African Wild Cats are small, fierce cats that live in forests, grasslands, and brush lands in Africa and the Middle East. African Wild Cats are generally nocturnal in warm weather but are diurnal during very cold weather. They are excellent climbers. African Wild Cats have a life span of 12-15 years. They are about 50 percent larger than domesticated cats.
How to identify the African Wild Cat
Smaller than its European cousin, the African Wild Cat, also known as African Desert Cat, appears to have evolved as a separate species many thousands of years ago.
Its coloration varies from sandy yellow to gray as it ranges from arid to forested habitat, with a white throat and underbelly. These graceful cats are from 20 to 30 inches (50-75 cm) long (plus a tail that is half as long as the body). They weigh from 10 to 25 pounds (4.5-11 kg). Fur is short and marked by tabby-like spots and stripes. Tail is somewhat pointed and the fur behind its big ears has a certain reddish shade. The African Wild Cat has powerful jaws and long, pointed canine teeth with sharp retractable claws and characteristic eyes with round pupils.
What the African Wild Cat Eats
Primarily a nocturnal hunter, crepuscular activity is often recorded in territories uninhabited by humans. Hunting is through the stalk and ambush method. Small mammals including rodents and mice are generally taken, along with reptiles, insects and birds. Males are territorial and protective of their domain, which often includes ranges of a number of females.
Where to find the African Wild Cat
Highly adaptable, the wild cat, is seen in a variety of habitats including bush country and plains. The geographical range includes large parts of Africa excluding the rainforests of Central Africa and some of the extreme regions of the Sahara desert. It is also recorded in certain coastal areas of the Middle East. A number of subspecies (ten to fifteen) are recognized but owing to the considerable similarities amongst them, the classification system is widely disputed by scientists. In Uganda the wild cat can be spotted in most savannah habitats.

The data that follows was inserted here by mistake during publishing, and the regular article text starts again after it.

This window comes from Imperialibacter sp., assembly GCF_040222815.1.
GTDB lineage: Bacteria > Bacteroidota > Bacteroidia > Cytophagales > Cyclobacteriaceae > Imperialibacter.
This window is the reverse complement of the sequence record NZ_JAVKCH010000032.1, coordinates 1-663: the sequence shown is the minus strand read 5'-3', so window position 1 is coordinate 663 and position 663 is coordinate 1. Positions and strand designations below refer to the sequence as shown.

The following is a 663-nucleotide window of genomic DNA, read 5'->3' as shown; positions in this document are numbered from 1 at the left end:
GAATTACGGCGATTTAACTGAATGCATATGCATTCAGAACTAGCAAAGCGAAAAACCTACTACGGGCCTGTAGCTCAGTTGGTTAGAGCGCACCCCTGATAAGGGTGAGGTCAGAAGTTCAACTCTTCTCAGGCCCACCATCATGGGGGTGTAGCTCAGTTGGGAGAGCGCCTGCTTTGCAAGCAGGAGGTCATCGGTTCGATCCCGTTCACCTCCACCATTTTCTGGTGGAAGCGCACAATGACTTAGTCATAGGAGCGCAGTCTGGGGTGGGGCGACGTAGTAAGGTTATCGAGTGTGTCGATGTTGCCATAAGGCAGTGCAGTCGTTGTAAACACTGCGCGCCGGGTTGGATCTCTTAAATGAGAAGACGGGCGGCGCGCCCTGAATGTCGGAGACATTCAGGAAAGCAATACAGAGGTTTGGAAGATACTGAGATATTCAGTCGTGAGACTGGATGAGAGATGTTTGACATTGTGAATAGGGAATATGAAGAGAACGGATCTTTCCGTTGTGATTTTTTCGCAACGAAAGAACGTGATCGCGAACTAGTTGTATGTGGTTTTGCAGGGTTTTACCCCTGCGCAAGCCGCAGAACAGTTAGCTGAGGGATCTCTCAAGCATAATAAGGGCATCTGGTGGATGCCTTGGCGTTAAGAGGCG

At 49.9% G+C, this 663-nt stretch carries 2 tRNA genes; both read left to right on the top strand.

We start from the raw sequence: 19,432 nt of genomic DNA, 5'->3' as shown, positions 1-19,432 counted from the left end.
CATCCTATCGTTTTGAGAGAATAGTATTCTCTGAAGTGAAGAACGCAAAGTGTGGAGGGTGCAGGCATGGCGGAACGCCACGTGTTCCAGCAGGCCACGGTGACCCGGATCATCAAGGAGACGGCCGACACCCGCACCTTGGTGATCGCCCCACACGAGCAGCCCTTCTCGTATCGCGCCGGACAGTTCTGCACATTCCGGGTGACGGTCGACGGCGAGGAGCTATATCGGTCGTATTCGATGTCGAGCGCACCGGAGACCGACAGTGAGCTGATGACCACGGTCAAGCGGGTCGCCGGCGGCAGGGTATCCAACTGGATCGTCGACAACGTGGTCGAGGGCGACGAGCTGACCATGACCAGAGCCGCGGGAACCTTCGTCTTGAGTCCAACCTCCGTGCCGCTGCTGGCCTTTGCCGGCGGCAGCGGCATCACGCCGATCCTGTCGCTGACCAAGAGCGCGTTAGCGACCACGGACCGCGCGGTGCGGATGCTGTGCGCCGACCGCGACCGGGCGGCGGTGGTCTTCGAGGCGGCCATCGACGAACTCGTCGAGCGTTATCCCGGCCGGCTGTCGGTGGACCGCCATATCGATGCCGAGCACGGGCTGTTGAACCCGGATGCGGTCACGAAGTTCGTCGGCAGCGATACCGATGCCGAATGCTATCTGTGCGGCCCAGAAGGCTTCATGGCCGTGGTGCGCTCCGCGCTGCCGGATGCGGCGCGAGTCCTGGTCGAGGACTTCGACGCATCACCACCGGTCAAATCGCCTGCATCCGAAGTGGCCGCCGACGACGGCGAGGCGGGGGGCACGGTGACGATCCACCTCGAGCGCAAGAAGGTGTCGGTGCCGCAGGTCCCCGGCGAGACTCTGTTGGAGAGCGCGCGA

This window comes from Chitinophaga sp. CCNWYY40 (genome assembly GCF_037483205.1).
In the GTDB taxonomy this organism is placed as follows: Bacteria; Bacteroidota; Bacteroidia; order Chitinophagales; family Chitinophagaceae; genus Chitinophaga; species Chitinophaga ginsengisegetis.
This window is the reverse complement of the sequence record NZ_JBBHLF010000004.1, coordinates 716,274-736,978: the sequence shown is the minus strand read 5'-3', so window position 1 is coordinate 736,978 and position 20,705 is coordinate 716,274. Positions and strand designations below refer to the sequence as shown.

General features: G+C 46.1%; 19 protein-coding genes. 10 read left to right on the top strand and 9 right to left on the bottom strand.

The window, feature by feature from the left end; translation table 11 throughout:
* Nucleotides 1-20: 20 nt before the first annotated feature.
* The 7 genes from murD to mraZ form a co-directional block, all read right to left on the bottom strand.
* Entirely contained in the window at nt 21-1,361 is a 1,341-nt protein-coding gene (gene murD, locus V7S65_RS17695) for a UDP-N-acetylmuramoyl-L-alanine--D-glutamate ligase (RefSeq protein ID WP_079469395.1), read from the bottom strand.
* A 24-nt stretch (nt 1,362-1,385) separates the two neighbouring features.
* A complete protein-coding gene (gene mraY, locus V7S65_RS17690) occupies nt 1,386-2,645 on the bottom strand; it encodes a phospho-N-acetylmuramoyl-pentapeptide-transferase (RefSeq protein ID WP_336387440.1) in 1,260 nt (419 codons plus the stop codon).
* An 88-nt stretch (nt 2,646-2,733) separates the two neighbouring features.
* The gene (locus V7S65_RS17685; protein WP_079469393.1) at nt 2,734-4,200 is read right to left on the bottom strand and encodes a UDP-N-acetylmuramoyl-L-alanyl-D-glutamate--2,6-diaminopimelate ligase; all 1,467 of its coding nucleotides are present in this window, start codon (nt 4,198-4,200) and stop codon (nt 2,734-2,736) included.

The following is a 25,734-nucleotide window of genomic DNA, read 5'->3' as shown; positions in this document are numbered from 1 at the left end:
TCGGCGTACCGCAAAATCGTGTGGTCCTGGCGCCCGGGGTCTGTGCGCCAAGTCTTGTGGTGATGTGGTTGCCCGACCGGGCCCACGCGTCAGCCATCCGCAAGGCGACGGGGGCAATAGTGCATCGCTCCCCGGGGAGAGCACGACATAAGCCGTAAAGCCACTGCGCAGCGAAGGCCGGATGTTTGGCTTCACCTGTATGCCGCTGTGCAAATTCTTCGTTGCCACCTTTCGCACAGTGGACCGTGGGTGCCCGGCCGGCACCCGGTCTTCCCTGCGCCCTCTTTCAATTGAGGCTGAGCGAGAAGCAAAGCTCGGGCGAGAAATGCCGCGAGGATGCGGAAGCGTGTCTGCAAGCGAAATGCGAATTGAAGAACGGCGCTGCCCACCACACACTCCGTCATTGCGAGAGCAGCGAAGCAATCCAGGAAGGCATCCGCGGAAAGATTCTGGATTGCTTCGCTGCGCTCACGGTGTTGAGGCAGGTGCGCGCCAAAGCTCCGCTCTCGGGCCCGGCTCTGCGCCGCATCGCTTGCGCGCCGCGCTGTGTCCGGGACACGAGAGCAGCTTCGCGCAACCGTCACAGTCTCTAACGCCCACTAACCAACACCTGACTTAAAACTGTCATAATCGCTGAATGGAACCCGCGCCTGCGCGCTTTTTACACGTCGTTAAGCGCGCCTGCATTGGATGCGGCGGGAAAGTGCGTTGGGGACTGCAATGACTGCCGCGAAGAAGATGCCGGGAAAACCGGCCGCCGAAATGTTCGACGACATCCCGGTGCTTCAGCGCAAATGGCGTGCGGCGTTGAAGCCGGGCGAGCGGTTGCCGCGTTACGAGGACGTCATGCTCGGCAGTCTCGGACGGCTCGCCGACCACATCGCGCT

Reproduction and Conservation of the African Wild Cat
Litter size of the African Wild Cat ranges from two to six babies, with three being the norm. Pregnancy lasts around two months and conception is often timed so that the kittens are born in the rainy season when food supply is plentiful. Independence is reached at six months and sexual maturity at twice that age.
Like other wild cats, the principal threat to this beautiful feline is from hybridizing with feral and domestic cats. Conservation strategies include breeding programs for maintenance of the pure gene pool at least in captivity (with future aims at reintroduction in the wild) and management of feral.